Mizzou-rah CAPITAL: CoMO (Columbia) OTHER CITIES: Jefferson City, Osage Beach, Hermann MOTTO: "S-E-C! S-E-C!" ATTRIBUTES: University of Missouri, Party Cove, wineries FAMOUS INHABITANTS: Norm Stewart, Stan Kroenke, Budweiser Clydesdales EXPORTS: Corn dogs and funnel cakes, lobbyists, body shots Home to the largest concentration of bros in the state, Mizzou-rah is a veritable four-season frat party, be it Tigers football in the fall, political backslappin' in Jeff City each winter and spring or just whoopin' it up at Lake of the Go Karts in the summer. And those few Mizzou-rahfarians who are not bro-y bros are off-kilter — probably because of the region's proximity to Missouri's only nuclear reactor, its largest (and oldest) mental hospital and the state fairgrounds where deep-fried Oreos pass as "brain food."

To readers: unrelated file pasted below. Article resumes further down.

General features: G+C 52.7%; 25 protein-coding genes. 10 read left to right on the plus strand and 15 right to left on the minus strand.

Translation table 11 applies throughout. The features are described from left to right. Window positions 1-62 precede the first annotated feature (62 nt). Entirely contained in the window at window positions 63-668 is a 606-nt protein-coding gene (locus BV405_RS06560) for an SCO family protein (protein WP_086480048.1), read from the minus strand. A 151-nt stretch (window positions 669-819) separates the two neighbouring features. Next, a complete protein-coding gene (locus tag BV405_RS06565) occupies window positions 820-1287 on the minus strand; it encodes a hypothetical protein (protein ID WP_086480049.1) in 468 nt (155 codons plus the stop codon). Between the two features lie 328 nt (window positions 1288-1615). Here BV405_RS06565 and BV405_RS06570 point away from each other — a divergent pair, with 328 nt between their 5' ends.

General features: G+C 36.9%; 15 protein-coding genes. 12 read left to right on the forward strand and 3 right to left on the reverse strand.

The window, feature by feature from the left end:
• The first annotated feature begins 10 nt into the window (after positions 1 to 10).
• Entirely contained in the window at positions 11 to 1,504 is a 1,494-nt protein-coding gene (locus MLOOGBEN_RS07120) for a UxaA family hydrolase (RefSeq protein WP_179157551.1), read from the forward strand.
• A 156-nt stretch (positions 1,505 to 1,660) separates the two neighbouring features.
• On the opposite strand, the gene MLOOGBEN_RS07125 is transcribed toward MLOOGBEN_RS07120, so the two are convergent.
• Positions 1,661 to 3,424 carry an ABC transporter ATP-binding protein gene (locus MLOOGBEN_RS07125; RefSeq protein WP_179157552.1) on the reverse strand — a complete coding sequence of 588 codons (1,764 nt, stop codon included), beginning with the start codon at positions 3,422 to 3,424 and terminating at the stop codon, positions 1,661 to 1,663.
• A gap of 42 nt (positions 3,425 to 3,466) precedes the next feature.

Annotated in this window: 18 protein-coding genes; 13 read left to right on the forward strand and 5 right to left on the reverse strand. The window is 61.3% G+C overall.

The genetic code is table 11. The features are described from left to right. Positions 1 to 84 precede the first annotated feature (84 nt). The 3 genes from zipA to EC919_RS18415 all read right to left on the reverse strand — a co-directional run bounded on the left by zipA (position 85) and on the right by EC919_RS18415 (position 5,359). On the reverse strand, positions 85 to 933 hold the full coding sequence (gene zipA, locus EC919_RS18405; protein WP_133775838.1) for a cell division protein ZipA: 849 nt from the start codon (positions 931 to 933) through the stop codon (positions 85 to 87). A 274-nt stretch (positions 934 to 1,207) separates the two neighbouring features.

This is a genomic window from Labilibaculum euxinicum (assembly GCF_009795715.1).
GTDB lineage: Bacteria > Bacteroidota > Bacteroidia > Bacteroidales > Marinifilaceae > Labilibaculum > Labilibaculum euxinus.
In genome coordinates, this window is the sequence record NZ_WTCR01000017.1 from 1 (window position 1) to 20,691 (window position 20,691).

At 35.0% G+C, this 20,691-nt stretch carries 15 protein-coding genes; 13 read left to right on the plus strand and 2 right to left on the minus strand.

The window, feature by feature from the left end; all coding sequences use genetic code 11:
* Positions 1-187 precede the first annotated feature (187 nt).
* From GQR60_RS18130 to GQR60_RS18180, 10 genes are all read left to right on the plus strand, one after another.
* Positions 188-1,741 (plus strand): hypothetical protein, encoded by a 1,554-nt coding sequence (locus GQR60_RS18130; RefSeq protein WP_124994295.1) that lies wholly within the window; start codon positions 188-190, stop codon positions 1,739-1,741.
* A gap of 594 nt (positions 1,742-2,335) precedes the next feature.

Kitschy Korner CAPITAL: Branson OTHER CITIES: Joplin, Springfield MOTTO: "What a country!" ATTRIBUTES: Over-the-hill entertainers, Precious Moments Chapel, Bass Pro Shop FAMOUS INHABITANTS: George Washington Carver, Yakov Smirnoff, John Ashcroft EXPORTS: Fishing tackle, Bible thumpers, tornadoes This is not the land that time forgot, but rather the land that willfully forgot time. Here in the Kitschy Korner of Missouri, residents live out their lives pretending it's any decade of American history prior to when the entire nation went to pot (a.k.a. the 1960s). So it is here in southwestern Missouri you can pretend it's the late 1800s at Silver Dollar City or the Rockwellian post-World War II years along Branson's main drag where, incidentally, most of the performers and the tourists hit their stride in the 1950s.